September 9, 2010 § Leave a comment
First of all, the gall of this person to write a blog in this style on a fairly well developed and professional looking website(even though there is a thumbnail and title for an article about a new ramen store opening just under a link to a blog about burning the Koran in the “Headlines” section of the homepage).
With a grammatical error in the first paragraph, the random use of profanity that only makes it sound like they are actually putting effort into trying to find somewhere to make use of it, and a stupid effort to sound cheeky, my mind is immediately closed to any possibilities of this article being any good. Truly, why would you write a person’s name as “John” just to cross it out and write “Jon” right afterwards when this is a blog that is supposed to report factual information to the reader. It just looks like they want to sound like they don’t care or are informal, but it is simply unnecessary, distracting, embarrassing, and not clever.
Now looking at the actual topic discussed in this article, it is simply outrageous that someone actually thinks it is a good idea to replace an island in Disneyland themed after an American classic that every child and family(the key demographic of Disney) can relate to and enjoy, with….Lost. A television program that is obviously directed to an older target audience and portrays a violent and sometimes creepy environment is to replace Tom Sawyer. Brilliant idea!
These people who have created and signed a petition to bring about an attraction in Disneyland that is themed after Lost are absolutely baffling to the mind. Misspelling “television”(as “Televsion”) and “Disney”(as “Disnet”) in the title of the petition is definitely going to make people believe this is a credible and important issue to support. Continuing the petition by arguing that Disney should “Give us Die Hard LOST fans our Theme park ride!,” only emphasizes the fact that this is in no way something that is worth taking seriously. How dare they demand that an amusement park ride be created in the largest, most influential theme park in the world for a small percent of America’s population who are fans of “Die Hard” fans of a somewhat above average television show?
It’s all just like one of those lamb dishes that leaves a bad taste in your mouth.
September 9, 2010 § Leave a comment
Mark Twain’s character Tom Sawyer is often heralded as quintessential child. But is this reputation deserved in a world so different from that of quaint little St. Petersburg? The classic tale of childhood represented in Tom Sawyer may not be more than a fictitious ideal.
The Adventures of Tom Sawyer was for a large part drawn from Mark Twain’s own childhood. In the preface of the novel he states:
“Most of the adventures recorded in this book really occurred; one or two were experiences of my own, the rest those of boys who were schoolmates of mine. Huck Finn is drawn from life; Tom Sawyer also, but not from an individual—he is a combination of the characteristics of three boys whom I knew, and therefore belongs to the composite order of architecture.”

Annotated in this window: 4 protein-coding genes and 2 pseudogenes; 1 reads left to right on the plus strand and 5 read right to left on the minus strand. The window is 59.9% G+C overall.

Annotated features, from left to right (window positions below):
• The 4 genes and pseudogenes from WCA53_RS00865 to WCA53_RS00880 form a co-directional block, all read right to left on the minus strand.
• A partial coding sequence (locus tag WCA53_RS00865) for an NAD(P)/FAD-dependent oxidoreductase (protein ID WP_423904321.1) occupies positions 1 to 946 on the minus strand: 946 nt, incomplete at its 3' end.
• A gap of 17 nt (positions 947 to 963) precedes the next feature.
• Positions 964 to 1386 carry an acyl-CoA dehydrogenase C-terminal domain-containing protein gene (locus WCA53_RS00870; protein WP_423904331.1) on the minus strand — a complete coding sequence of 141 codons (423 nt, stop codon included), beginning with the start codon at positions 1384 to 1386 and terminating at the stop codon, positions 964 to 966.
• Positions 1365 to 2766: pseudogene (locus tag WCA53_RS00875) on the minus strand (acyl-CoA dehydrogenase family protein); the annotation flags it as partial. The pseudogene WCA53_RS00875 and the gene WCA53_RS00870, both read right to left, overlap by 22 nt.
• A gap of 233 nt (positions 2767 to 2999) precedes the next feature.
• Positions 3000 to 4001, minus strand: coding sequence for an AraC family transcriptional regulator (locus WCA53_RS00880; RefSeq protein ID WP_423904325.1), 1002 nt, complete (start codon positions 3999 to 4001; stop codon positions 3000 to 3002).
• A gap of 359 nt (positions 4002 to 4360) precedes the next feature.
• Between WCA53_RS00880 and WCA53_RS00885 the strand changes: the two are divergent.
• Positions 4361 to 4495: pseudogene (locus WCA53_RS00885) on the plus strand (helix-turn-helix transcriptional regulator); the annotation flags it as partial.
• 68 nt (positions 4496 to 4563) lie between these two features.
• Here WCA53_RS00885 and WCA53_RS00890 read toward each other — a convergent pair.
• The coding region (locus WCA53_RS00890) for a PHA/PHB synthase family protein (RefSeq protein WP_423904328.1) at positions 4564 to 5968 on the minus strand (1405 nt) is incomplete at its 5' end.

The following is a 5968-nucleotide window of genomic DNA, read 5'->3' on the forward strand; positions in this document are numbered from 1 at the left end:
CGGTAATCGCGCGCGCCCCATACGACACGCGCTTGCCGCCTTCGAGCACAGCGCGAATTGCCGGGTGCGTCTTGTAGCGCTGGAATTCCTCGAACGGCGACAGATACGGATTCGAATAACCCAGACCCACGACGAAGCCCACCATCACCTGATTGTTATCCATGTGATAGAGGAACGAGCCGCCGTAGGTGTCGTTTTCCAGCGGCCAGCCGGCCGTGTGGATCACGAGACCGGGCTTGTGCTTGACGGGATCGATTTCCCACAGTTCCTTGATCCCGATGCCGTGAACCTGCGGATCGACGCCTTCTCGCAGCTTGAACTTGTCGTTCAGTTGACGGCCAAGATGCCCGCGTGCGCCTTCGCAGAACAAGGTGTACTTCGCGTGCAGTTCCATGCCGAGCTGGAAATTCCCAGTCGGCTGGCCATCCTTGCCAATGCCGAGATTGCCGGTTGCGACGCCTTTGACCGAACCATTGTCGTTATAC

Many of the characters appear to be linked with his real life associates, such as his mother and Aunt Polly’s fondness for quack remedies. Furthermore, the phrasing and superstitions in the book were all accurate for the time period. All of these aspects together gives The Adventures of Tom Sawyer a genuine feeling that makes the reader relate to Tom Sawyer. Tom’s childish antics and outlandish exploits continue to bring smiles to readers faces over a hundred years later.
On the other hand, you have to keep in mind the real origins of the book. When reading The Adventures of Tom Sawyer it is easy to imagine them the work of a down to earth writer living in a log cabin somewhere in the wilderness. But it is important to keep in mind that the author in question enjoyed an obscenely rich life in a mansion. Also, Mark Twain wrote this around 30 years after his own childhood. Furthermore, Mark Twain, otherwise known as Samuel Clemens, had a childhood that was actually quite different from Tom Sawyer’s. While some aspects of Tom Sawyer are drawn from his own childhood, Mark Twain romanticizes it into a collection of one magnificent adventure after another. There is none of the sickness that plagued Mark Twain throughout his childhood, and the emotional and financial strain of his father dying at age eleven is non-existent. At best, The Adventures of Tom Sawyer can be considered a loose example of what life might have been like for a fortunate child (scratch that, an exceptionally lucky child that finds chests full of gold) living in that time.
So, the question stands. Does The Adventures of Tom Sawyer exemplify what a perfect childhood should be? It is hard to know. Today’s world is so different from that of the mid 1800’s. How many children in American suburbia go to swing dead cats over witches graves at midnight to get rid of warts? How do you think people would react today if a group of young children decided to “play dead” and let everyone in their town assume they had drowned?
But despite it all, The Adventures of Tom Sawyer continues to speak to people in a world almost alien to Tom Sawyer’s. Can Tom Sawyer be considered the quintessential child? That is for you to decide.